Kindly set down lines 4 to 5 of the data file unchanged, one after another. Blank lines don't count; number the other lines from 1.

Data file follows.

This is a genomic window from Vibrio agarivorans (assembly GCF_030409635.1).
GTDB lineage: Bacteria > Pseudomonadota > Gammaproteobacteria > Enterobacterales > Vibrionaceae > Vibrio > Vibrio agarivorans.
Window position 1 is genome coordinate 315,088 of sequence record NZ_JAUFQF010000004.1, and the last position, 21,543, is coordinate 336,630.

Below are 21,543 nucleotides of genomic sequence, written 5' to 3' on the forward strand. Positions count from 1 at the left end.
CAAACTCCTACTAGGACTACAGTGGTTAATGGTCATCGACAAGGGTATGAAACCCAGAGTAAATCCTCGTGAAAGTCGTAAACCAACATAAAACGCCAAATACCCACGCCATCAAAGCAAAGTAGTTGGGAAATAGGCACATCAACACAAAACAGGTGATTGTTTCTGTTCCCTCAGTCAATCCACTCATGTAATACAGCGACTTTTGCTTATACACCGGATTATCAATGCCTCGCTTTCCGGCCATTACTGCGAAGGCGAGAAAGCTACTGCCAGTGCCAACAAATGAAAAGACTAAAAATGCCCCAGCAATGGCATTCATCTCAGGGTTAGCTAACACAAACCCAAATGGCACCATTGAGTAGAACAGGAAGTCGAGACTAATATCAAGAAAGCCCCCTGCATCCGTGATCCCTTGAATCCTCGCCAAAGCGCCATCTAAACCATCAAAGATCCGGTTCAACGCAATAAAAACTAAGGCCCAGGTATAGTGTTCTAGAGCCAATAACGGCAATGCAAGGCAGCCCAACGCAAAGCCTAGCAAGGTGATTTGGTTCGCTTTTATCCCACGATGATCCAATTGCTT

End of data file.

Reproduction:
Below are 21,543 nucleotides of genomic sequence, written 5' to 3' on the forward strand. Positions count from 1 at the left end.
CAAACTCCTACTAGGACTACAGTGGTTAATGGTCATCGACAAGGGTATGAAACCCAGAGTAAATCCTCGTGAAAGTCGTAAACCAACATAAAACGCCAAATACCCACGCCATCAAAGCAAAGTAGTTGGGAAATAGGCACATCAACACAAAACAGGTGATTGTTTCTGTTCCCTCAGTCAATCCACTCATGTAATACAGCGACTTTTGCTTATACACCGGATTATCAATGCCTCGCTTTCCGGCCATTACTGCGAAGGCGAGAAAGCTACTGCCAGTGCCAACAAATGAAAAGACTAAAAATGCCCCAGCAATGGCATTCATCTCAGGGTTAGCTAACACAAACCCAAATGGCACCATTGAGTAGAACAGGAAGTCGAGACTAATATCAAGAAAGCCCCCTGCATCCGTGATCCCTTGAATCCTCGCCAAAGCGCCATCTAAACCATCAAAGATCCGGTTCAACGCAATAAAAACTAAGGCCCAGGTATAGTGTTCTAGAGCCAATAACGGCAATGCAAGGCAGCCCAACGCAAAGCCTAGCAAGGTGATTTGGTTCGCTTTTATCCCACGATGATCCAATTGCTT